How the Heck Do We Reach 10-14 Year Olds?! Workshop Resources

Session sponsored by GEAR UP Maine.

How the Heck Do You Reach 10-14 Year Olds?Learners in grades 5-8 can seem hard to teach. They are rapidly going through physical, intellectual, and emotional changes, making them developmentally different than elementary students and high school students. What practices will make your life easier by being harmonious with the developmental characteristics of young adolescents? Come to this session to find out!


Reaching 10-14 year olds depends on understanding their developmental characteristics and practices harmonious with those characteristics (cut with the grain, not against it).

Responding to Physical Development (more physical change than anytime except birth to two years):

  • Explain that these changes are natural and common – Respond to questions and provide accurate information
  • Health and science curricula that explain changes – Appropriate instruction in risks of alcohol, drug use, teen pregnancy & sexually transmitted diseases
  • Access to plenty of water and healthy food
  • Opportunities to move
  • Minimize peer competition 

Responding to Intellectual Development (curiousity; wanting to understand their world; growing into abstract thought):

  • Build upon their individual experiences and prior knowledge
  • Focus on experiential, active learning and authentic learning experiences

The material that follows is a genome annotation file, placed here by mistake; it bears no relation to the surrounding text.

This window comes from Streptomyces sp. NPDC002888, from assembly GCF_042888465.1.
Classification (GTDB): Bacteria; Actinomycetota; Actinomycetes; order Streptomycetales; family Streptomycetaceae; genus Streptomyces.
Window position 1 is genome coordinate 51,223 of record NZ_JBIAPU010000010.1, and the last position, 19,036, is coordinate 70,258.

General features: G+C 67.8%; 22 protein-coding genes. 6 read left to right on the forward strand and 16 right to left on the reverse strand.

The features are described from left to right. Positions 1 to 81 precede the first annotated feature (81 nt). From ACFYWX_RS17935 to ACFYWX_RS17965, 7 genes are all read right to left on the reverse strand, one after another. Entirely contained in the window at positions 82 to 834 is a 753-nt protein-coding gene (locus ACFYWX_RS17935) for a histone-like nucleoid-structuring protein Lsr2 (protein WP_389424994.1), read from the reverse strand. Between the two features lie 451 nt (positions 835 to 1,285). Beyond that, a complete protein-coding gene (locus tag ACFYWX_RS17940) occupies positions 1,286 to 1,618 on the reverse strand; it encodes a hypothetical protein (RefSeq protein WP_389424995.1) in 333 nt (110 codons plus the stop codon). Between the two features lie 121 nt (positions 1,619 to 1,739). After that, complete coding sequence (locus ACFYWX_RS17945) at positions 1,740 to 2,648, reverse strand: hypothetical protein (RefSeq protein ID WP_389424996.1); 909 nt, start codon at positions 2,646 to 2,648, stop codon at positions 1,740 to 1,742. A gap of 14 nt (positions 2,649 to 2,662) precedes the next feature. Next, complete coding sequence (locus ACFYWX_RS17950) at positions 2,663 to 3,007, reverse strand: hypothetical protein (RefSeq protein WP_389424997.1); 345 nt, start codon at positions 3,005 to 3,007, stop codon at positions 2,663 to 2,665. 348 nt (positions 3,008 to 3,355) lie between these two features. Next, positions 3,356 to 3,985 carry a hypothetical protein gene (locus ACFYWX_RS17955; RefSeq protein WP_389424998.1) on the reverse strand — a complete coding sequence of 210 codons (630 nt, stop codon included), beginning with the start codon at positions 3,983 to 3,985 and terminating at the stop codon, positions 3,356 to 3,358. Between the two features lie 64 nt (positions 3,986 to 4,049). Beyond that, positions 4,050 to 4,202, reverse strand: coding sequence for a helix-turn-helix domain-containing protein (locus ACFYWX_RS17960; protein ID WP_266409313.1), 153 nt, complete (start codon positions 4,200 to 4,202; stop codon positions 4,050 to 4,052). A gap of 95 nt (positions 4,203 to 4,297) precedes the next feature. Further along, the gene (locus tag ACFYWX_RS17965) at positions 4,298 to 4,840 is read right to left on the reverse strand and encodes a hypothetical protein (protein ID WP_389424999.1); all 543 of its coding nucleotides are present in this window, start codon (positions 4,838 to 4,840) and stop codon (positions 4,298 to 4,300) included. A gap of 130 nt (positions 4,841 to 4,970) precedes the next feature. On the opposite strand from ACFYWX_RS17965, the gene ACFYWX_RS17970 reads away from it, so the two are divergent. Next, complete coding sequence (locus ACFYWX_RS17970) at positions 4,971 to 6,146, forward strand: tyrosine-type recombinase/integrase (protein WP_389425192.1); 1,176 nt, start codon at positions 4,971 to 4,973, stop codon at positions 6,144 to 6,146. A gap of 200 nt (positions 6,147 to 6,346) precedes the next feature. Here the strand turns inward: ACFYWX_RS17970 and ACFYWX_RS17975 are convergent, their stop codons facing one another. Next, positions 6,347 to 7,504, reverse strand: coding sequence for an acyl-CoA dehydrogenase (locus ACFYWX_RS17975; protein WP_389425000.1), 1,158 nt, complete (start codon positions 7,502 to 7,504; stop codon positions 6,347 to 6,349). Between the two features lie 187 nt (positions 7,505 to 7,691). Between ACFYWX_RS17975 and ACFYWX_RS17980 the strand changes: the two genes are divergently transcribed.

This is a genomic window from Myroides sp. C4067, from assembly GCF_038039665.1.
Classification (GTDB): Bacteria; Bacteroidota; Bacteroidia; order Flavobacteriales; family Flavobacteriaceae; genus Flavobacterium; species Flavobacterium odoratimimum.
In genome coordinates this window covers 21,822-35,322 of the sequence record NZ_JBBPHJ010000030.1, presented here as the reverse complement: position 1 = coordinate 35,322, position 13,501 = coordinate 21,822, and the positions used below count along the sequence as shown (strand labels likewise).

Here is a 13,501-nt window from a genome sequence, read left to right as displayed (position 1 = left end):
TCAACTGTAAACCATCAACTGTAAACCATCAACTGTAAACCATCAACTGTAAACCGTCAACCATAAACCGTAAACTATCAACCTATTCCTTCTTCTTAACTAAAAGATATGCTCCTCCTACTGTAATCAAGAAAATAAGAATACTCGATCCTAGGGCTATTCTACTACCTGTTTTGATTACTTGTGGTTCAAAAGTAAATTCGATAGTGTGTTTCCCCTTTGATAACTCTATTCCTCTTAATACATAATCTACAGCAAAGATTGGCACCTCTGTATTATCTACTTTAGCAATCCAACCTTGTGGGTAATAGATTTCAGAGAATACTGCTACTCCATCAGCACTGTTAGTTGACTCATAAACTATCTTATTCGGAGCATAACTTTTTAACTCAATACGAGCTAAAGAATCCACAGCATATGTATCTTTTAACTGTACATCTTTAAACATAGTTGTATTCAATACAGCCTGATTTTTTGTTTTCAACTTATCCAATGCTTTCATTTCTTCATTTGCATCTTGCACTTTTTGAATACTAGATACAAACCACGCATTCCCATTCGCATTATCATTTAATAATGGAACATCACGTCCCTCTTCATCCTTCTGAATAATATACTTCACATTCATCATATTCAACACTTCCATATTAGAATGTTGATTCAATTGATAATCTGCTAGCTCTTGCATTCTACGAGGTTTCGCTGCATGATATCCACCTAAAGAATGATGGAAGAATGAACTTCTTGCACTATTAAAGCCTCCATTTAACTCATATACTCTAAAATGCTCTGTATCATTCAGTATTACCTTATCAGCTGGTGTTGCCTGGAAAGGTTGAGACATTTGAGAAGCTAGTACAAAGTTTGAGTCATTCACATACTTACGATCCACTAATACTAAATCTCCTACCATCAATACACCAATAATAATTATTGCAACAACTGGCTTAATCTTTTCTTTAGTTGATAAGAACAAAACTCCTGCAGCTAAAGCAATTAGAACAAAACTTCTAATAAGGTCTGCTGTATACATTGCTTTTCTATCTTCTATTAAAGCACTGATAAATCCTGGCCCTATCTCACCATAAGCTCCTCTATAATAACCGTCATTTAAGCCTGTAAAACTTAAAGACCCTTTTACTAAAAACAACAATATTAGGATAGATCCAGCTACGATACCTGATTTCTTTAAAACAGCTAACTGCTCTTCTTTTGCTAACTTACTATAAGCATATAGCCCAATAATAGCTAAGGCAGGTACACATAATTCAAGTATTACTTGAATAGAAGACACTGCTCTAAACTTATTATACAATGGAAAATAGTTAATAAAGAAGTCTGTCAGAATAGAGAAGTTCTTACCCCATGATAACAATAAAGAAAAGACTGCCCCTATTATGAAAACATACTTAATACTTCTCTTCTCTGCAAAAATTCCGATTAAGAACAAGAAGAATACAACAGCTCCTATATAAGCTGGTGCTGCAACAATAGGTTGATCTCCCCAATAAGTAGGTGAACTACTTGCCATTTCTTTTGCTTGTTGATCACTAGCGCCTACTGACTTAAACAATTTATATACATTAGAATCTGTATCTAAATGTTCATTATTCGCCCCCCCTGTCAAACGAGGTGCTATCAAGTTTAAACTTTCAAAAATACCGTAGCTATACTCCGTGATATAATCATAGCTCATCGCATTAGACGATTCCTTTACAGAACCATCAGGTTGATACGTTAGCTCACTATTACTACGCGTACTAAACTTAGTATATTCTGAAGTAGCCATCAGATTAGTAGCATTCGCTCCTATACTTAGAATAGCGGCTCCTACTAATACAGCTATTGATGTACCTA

• Provide a breadth of activities from concrete, structured experiences to challenging activities 
  • Help students understand how they think
  • Need to interact with their world

Responding to Moral Development (forming attitudes/beliefs; idealistic; beginning to consider other’s rights and feelings):

  • Organize learning activities that foster critical thinking and higher levels of moral reasoning
  • Activities that require consensus building & application of democratic principles
  • Design experiences to examine moral dilemmas and contemplate responses
  • Experiences to examine concepts of fairness, justice, and equity
  • Focus on societal issues such as environment, poverty, or racial discrimination

Responding to Psychological Development (seeking identity and independence; vulnerable; can be moody and restless):

  • Learning experiences that allow for exploration, and experiment with various roles – role-playing, drama, and reading
  • Opportunities for student choice and self-assessment
  • Help build student sense of self-esteem through opportunities to do esteem-able acts
  • Schools provide structures such as teaming and advisory programs
  • Activities to promote atmosphere of friendliness, concern and group cohesiveness and are free from harsh criticism, humiliation, and sarcasm

Responding to Social-Emotional Development (Want to belong to group; experiment with new behaviors; Starting to feel romantic/sexual attraction):

  • Recognize importance of peer relationships and friendship
  • Provide occasions for positive peer interactions, including cooperative learning & collaborative experiences
  • Opportunities for argumentation or debate in academic settings
  • Provide for teaming, service learning, student government, service clubs, etc.


Developmental Characteristics of Young Adolescents:

The Adolescent Brain:

Successful Schools for Young Adolescents:

Mike’s Sites: